Learning to play stringed instruments offers unique benefits beyond those that general music can promote. The benefits of learning violin and viola, for example, include physical, mental, and emotional development in ways that not all music or academic subjects can mirror.
Generally speaking, a violinist’s brain has significantly more neural pathway activity than other musicians, constantly forging new pathways and the shifting centers of brain use with ongoing learning. This plasticity has been the center of ongoing research for quite some time.
Physical Benefits of Learning the Violin
Physical benefits of playing violin go well beyond coordination. Development of hand strength, dexterity, coordination and balance are all incredibly important tools central to learning the violin, viola, and cello.
Learning to play a stringed instrument as a child will have a positive, lifelong impact into adulthood. And the benefits of learning violin for adults include these physical attributes as well as maintaining muscle memory, posture, fine motor skills, and muscle stimulation. These benefits all contribute to a healthy lifestyle and mind-body alignment. Consider these key areas of development that are benefits of playing violin:
- Hand Strength
- Upper Body Strength
- Fine Motor Skills
- Muscle Tone
- Muscle Stimulation
Mental Benefits from Playing the Violin
The mental benefits of playing violin, or music in general, are quite impressive. Music has proven to help manage anxiety, fight depression and engage in better emotional self-control. Because playing music releases dopamine, a musician will experience more positive emotions and relaxation, important for a healthy mind. Learning to play and read music has proven to improve communication skills, reading, writing, and memorization skills. Want higher test scores? Those who learn to play music at a young age experience higher test scores and better school performance than those who don’t.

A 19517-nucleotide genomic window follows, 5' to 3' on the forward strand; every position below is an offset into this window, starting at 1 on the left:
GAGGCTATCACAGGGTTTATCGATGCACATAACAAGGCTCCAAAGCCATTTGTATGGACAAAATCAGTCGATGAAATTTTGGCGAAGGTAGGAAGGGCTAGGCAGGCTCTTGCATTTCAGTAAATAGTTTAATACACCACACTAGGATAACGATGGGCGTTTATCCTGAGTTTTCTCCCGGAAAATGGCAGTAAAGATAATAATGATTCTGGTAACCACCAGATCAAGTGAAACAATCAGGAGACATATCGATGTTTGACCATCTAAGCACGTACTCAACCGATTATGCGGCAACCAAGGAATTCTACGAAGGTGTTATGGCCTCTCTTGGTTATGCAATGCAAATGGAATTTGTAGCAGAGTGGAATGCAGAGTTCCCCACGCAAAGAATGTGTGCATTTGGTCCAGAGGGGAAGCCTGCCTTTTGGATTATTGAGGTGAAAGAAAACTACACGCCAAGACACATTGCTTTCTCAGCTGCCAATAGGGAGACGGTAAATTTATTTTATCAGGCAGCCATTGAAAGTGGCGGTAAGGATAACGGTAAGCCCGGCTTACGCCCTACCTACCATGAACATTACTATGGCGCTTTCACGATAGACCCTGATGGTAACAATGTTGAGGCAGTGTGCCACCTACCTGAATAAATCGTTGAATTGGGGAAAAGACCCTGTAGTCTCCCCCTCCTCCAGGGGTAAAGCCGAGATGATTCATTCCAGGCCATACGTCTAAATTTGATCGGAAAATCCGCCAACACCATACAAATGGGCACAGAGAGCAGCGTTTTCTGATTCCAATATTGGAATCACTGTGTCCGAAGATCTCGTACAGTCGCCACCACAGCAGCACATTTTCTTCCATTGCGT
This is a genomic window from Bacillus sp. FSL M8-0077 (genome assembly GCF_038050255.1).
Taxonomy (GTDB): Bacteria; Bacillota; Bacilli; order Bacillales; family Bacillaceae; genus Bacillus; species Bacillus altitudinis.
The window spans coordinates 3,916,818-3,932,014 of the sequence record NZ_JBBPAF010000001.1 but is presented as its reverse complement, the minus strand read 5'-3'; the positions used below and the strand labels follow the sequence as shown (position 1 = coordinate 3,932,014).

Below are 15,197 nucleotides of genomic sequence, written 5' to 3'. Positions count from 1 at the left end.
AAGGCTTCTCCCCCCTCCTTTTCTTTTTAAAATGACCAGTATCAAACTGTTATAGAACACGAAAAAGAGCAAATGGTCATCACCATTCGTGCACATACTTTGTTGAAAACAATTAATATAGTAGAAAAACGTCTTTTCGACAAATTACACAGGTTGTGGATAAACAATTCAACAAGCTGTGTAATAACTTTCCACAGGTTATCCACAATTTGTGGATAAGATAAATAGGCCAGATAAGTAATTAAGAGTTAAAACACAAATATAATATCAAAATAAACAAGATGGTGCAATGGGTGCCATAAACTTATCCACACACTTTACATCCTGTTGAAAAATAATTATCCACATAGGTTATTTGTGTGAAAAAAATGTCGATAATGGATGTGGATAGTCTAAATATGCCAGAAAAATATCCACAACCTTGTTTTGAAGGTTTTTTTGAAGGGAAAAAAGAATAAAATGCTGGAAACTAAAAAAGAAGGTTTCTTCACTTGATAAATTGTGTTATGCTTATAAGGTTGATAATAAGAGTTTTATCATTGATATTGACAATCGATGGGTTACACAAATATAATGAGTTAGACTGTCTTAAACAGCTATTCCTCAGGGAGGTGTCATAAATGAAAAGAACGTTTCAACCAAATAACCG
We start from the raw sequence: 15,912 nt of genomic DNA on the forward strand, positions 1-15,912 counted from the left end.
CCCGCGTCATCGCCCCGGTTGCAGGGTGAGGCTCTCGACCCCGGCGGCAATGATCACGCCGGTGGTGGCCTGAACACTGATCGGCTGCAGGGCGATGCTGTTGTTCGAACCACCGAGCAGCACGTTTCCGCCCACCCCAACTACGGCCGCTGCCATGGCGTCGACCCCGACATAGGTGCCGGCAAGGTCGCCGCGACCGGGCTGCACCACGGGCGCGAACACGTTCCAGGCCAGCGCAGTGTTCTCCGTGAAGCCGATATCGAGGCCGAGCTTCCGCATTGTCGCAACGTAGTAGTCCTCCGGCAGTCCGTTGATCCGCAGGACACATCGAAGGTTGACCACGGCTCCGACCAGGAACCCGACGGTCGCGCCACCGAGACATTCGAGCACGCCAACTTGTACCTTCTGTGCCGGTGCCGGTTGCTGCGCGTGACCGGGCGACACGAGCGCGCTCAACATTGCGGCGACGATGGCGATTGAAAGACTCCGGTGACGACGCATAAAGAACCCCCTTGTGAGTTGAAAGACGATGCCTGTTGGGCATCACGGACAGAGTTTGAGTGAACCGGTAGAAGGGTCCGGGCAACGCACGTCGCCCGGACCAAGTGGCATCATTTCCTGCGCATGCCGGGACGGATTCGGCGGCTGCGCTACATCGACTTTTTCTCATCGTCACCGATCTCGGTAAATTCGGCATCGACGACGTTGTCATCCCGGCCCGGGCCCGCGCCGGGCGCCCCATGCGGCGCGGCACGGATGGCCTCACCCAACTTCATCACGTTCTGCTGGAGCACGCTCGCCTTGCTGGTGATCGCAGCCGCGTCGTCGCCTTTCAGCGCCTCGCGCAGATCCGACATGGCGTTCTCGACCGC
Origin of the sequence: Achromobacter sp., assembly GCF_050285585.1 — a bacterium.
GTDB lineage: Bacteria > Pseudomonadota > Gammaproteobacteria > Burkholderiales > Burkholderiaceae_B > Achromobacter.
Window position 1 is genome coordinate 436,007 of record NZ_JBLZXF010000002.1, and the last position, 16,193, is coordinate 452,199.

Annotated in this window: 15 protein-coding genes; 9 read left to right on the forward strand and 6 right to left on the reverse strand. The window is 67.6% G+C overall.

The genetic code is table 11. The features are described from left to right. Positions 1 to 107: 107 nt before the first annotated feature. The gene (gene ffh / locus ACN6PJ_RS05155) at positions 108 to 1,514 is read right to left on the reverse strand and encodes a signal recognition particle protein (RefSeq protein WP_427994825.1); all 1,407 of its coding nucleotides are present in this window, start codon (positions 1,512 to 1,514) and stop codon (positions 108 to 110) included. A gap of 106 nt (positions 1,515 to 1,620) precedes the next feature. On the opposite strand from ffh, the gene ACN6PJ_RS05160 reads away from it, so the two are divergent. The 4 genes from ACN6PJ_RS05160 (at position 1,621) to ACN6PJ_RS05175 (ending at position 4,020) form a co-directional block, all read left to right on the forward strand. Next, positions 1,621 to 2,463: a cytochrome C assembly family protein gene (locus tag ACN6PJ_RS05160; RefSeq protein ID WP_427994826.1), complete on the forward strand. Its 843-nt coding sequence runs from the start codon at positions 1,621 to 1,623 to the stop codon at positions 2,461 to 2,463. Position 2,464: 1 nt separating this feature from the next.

These benefits lead to higher self-esteem and self confidence. If that wasn’t reason enough to learn to play music, consider that those who learn strings and other musical instruments often have better focus, higher mental processing speeds, and greater working memory capacity. In short, if you want to be happy, smart, and feel good, then learn to play music.
Social Benefits of Learning the Violin
There are also countless emotional and social benefits to learning violin or other string instruments. Music is indeed a language, and this nonverbal communication can lead to a strong sense of belonging with other individuals while playing and performing together. The inherent social activity of playing with a band or orchestra offers a venue to make friends, socialize, and share interests with others.
This leads to higher self-esteem and better developed social skills than those who have not had experience interacting with large groups. Involvement in performance builds confidence and rapport with others.
Music is a gift that lasts a lifetime and keeps on giving. From building soft skills like communication, socialization, and listening skills, to developing advanced brain functions and improving performance on so many levels, the benefits of playing violin are special and immeasurable. Forbes Music is well adept at working with clients to give them the best chance at success and finding the best teacher for your needs. In short, it’s what we do. Contact us today if you’re interested in taking advantage of all the benefits music has to offer. It’s Never Too Late to Learn the Violin